Dyneon GmbH in co-operation with InVerTec and the University of Bayreuth has developed an innovative new technology for recovering about 90 percent of the monomers split from fluoropolymers during manufacturing and ‘up-cycling’ them back into the manufacturing process. Closing the fluoropolymer recycling loop is a major breakthrough in respect to true sustainability for these precious materials which are indispensible in a range of industrial applications such as linings in the chemical industry and automotive parts. In recognition of this, the project was funded with a €1 million grant from the German Bundesministerium für Umwelt’s.
Dyneon has joined forces with the University of Bayreuth’s materials processing department and the associated Institut für Werkstoffverarbeitung e.V., a process-engineering institute, to design and build a demonstration plant that will be operational in Gendorf in September 2014. Together, they have engineered a model plant that uses a carefully designed and controlled multistage pyrolysis process in a fluidized bed reactor.
The process integrates seamlessly into existing fluoropolymer production lines. The pyrolysis decomposes perfluorinated polymers, with a very high recovery rate into gaseous monomers, which are cleaned before being fed back into the manufacturing process.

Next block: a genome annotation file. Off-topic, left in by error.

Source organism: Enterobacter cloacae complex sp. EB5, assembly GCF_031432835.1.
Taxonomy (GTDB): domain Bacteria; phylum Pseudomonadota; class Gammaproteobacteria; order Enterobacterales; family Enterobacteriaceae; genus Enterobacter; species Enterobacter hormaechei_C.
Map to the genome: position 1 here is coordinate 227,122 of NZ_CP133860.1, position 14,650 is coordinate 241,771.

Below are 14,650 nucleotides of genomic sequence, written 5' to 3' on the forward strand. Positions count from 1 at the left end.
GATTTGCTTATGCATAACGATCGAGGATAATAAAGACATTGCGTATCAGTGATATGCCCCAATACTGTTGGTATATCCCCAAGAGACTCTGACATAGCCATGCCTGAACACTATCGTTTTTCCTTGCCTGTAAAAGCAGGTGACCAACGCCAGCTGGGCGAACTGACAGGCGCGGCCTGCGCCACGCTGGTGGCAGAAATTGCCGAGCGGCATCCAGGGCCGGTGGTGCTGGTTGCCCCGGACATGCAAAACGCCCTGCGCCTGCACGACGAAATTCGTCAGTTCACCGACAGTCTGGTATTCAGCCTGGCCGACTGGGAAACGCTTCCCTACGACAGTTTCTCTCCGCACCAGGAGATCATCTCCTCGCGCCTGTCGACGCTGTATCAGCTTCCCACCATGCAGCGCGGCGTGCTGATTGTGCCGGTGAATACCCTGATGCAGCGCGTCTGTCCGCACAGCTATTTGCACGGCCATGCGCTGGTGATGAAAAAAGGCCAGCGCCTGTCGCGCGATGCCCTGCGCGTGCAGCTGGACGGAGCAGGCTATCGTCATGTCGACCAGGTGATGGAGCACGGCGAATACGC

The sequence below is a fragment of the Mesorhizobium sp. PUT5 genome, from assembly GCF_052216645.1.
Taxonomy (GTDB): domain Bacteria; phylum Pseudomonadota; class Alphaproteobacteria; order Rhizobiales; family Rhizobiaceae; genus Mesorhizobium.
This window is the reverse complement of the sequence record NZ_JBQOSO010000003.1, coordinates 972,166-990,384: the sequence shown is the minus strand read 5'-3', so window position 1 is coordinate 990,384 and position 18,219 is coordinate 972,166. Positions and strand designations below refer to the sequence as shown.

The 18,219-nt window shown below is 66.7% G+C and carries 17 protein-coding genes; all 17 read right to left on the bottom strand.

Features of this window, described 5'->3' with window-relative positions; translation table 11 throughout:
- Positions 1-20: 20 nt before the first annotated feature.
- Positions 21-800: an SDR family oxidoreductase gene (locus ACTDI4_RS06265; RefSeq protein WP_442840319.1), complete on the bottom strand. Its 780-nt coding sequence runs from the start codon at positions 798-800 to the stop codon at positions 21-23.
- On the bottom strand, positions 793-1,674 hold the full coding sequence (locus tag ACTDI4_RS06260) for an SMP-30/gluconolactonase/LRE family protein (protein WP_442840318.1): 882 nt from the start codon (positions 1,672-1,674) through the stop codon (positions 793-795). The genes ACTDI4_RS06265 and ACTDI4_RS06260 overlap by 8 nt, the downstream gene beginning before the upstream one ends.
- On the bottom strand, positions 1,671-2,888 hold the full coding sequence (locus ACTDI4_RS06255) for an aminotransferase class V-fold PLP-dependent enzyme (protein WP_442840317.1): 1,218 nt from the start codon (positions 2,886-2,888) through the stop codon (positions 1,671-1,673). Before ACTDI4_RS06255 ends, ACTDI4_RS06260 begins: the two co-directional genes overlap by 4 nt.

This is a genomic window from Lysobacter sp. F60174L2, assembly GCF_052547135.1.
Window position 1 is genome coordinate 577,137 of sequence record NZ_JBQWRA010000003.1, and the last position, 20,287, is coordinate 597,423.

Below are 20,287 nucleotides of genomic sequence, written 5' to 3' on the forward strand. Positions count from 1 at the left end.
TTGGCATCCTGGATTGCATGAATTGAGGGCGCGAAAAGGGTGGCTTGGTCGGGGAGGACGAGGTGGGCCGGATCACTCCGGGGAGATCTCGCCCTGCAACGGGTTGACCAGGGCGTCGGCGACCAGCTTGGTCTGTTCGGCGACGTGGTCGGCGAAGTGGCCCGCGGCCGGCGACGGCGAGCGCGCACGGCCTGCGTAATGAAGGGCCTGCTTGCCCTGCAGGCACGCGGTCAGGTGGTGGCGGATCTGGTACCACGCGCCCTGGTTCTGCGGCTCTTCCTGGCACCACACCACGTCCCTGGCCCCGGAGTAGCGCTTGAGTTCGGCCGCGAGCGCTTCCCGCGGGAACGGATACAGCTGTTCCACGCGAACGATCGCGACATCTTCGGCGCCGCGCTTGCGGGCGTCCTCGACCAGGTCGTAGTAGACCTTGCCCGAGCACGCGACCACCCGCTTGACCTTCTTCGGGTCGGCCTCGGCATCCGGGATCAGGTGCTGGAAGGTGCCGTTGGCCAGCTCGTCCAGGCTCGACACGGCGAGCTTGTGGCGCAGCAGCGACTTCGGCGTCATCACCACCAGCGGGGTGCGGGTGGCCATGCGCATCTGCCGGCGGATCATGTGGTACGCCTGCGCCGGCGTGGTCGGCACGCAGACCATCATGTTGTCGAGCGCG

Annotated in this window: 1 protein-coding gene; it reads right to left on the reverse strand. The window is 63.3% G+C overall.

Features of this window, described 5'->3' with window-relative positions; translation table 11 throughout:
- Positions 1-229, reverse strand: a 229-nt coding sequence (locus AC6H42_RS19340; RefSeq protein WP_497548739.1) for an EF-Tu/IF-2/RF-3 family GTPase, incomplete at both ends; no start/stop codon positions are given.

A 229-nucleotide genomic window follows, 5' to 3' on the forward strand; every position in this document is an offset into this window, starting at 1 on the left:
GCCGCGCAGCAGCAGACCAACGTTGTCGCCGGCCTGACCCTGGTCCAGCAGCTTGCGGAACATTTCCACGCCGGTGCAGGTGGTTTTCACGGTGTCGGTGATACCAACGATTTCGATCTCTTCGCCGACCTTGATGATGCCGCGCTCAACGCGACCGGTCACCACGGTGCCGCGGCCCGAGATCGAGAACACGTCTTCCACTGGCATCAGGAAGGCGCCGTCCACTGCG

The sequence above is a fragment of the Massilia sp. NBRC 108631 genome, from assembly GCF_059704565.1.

Enormous potential for environmental protection
As well as saving valuable resources that would be needed to produce monomers for the manufacture of fluoropolymers, the new process drastically reduces waste and emissions as demonstrated by Dyneon’s laboratory test results in figure 2.
Project scope and technical challenges
Dr. Klaus Hintzer, 3M Corporate Scientist, explains: “There is no question that this project’s technical challenges are enormous, but they are minimal in the light of the realisation of what it means to the sustainability of fluoropolymers. And it’s only the beginning.”
This first industry-scale high temperature fluoropolymer recycling plant is expected to process 500 metric tons of fluoropolymer waste generated from Dyneon’s plant and other sources in the first year.
Initially, the plant will process fully fluorinated polymer materials, such as waste streams, off-specification materials, PFA and FEP and unfilled PTFE, scrap sourced from moulding, sintering and machining operations. In a later phase, it will process PTFE compounds containing different types of fillers.